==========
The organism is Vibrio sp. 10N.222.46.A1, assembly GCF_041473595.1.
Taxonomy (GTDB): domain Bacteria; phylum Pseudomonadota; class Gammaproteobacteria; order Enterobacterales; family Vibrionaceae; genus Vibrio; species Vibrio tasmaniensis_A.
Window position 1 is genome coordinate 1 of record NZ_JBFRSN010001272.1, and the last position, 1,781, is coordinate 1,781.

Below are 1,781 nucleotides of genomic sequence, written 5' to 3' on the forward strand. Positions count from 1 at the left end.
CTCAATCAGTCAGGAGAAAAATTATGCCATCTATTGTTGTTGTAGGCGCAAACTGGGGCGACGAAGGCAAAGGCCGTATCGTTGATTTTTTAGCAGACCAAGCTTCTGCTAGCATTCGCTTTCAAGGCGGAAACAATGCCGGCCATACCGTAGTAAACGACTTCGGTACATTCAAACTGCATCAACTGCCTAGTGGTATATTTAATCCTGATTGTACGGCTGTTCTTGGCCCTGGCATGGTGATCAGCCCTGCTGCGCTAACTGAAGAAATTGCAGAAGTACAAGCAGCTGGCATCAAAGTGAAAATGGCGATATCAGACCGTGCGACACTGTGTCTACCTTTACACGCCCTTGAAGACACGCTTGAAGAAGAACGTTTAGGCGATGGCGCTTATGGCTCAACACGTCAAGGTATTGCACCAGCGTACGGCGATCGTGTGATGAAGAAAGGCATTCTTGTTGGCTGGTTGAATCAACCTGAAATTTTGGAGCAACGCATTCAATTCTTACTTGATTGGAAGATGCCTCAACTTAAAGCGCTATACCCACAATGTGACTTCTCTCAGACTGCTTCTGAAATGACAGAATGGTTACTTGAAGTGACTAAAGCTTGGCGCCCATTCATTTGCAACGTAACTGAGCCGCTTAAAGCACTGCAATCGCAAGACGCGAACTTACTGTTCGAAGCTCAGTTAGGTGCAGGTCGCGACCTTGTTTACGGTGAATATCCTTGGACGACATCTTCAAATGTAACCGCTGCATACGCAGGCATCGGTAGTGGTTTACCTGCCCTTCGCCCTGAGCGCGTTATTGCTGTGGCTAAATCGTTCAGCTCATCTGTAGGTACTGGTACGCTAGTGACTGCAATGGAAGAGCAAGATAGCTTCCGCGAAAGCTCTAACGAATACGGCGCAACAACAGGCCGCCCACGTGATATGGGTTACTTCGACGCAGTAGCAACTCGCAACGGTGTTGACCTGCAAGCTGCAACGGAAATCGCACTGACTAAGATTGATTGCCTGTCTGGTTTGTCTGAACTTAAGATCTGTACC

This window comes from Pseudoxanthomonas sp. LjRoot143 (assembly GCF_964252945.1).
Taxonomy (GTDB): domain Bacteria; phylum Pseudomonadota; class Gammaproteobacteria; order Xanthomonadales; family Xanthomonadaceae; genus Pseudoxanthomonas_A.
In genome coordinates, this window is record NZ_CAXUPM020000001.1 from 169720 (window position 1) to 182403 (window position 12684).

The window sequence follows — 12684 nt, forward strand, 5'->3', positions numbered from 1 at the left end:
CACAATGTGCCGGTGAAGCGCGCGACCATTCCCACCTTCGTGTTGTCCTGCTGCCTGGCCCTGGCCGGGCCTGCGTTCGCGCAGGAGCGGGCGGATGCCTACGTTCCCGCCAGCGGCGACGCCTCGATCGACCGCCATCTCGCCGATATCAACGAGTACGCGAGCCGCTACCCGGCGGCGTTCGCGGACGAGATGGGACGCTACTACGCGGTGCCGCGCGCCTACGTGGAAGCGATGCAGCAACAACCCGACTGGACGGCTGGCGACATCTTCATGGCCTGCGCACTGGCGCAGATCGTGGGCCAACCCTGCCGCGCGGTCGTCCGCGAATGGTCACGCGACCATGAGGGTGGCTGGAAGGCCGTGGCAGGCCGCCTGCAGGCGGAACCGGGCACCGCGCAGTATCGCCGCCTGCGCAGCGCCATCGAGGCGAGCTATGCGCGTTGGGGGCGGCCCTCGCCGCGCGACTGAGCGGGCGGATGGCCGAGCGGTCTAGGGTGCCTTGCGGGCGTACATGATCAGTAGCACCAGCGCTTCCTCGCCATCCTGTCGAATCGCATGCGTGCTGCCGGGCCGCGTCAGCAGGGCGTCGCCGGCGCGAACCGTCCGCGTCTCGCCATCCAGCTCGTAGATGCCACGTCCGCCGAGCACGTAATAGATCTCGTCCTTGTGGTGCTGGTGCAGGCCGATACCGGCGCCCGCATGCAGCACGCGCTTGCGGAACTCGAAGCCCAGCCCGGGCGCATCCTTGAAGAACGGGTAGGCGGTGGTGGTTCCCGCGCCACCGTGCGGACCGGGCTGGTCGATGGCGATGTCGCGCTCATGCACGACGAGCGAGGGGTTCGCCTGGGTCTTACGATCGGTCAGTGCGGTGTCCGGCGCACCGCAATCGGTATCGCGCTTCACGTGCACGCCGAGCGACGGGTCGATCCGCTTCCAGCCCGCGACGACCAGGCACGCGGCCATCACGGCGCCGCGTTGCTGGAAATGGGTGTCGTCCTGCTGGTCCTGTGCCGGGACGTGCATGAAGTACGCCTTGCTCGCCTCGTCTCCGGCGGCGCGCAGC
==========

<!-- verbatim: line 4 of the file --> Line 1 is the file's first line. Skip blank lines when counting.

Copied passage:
Below are 1,781 nucleotides of genomic sequence, written 5' to 3' on the forward strand. Positions count from 1 at the left end.